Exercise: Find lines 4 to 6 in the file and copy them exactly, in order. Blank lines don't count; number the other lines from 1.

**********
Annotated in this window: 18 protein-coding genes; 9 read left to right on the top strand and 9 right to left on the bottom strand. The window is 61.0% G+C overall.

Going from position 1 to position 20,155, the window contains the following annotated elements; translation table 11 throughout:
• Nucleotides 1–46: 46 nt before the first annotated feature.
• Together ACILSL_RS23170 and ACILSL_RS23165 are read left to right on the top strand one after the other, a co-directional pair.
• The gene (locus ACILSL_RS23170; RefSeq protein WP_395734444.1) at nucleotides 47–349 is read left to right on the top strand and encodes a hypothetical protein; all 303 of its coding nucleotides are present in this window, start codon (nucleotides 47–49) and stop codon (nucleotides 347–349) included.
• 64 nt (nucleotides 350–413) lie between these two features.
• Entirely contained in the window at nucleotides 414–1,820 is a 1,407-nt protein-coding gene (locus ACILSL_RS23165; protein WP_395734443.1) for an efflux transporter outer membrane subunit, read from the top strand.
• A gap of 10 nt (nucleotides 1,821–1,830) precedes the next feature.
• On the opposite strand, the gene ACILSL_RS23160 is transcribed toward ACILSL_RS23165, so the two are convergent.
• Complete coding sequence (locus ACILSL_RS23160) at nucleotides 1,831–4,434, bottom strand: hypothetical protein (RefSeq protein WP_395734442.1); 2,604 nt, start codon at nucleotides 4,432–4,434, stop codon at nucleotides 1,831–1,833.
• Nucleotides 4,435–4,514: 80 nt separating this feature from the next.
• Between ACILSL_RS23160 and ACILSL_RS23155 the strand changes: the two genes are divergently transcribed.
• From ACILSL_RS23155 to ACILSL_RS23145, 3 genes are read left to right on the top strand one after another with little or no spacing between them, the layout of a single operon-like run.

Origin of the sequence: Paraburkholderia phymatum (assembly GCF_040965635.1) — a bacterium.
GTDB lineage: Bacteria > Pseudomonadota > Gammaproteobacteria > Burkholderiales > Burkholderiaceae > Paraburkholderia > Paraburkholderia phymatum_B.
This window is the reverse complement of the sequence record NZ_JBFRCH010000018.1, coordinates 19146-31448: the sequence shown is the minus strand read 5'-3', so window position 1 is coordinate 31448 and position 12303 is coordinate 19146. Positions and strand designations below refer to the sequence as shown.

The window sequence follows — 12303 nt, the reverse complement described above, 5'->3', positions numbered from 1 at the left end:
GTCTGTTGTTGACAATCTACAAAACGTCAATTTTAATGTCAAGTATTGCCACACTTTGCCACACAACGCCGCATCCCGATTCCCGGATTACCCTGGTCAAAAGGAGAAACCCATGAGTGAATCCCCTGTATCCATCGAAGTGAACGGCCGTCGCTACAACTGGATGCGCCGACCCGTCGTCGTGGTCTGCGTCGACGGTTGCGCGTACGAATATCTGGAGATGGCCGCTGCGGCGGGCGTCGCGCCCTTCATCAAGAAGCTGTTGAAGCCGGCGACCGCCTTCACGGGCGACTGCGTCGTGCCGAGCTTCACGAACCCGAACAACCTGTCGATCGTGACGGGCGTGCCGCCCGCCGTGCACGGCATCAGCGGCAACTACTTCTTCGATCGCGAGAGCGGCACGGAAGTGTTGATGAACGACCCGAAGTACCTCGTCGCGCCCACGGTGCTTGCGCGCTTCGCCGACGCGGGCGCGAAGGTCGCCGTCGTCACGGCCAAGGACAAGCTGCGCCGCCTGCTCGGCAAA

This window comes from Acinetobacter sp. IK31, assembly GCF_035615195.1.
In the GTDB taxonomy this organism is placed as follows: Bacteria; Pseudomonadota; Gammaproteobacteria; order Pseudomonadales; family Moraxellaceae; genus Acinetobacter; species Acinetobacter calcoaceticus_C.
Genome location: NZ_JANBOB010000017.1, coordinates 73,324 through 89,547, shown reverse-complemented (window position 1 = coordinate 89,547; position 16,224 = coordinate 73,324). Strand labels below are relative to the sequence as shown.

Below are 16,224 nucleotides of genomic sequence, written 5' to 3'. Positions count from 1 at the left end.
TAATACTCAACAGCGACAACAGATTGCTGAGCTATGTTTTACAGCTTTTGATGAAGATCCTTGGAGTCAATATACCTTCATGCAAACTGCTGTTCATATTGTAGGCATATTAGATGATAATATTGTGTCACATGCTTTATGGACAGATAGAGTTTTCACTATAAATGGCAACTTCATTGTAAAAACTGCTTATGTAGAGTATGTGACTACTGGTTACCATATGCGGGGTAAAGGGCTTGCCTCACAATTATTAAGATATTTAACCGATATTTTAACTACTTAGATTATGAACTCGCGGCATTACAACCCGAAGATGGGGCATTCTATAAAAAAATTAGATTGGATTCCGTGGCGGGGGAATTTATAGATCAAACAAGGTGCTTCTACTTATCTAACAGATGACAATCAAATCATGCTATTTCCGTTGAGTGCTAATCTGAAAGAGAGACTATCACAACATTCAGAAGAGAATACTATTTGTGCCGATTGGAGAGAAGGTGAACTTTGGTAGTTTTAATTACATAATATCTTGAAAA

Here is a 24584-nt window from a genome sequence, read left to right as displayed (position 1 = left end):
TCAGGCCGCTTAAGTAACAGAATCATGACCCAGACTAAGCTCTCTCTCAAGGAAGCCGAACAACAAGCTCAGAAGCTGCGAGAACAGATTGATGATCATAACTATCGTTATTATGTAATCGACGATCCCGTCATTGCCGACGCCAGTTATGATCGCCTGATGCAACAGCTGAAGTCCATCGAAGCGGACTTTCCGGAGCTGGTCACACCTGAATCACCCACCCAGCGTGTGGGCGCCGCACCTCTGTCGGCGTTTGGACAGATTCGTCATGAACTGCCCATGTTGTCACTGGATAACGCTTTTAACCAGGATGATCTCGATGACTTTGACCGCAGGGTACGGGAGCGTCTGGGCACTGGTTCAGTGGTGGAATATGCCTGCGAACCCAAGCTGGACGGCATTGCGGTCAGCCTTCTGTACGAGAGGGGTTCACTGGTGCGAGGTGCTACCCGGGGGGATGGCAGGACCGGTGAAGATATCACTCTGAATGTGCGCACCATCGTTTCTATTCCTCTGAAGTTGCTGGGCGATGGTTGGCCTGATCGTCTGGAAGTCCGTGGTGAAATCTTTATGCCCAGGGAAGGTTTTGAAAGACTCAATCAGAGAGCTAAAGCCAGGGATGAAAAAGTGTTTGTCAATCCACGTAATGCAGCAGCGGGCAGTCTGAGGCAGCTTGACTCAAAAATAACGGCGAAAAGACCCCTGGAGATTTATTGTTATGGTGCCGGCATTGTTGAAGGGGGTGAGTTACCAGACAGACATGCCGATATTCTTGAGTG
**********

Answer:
• Together ACILSL_RS23170 and ACILSL_RS23165 are read left to right on the top strand one after the other, a co-directional pair.
• The gene (locus ACILSL_RS23170; RefSeq protein WP_395734444.1) at nucleotides 47–349 is read left to right on the top strand and encodes a hypothetical protein; all 303 of its coding nucleotides are present in this window, start codon (nucleotides 47–49) and stop codon (nucleotides 347–349) included.
• 64 nt (nucleotides 350–413) lie between these two features.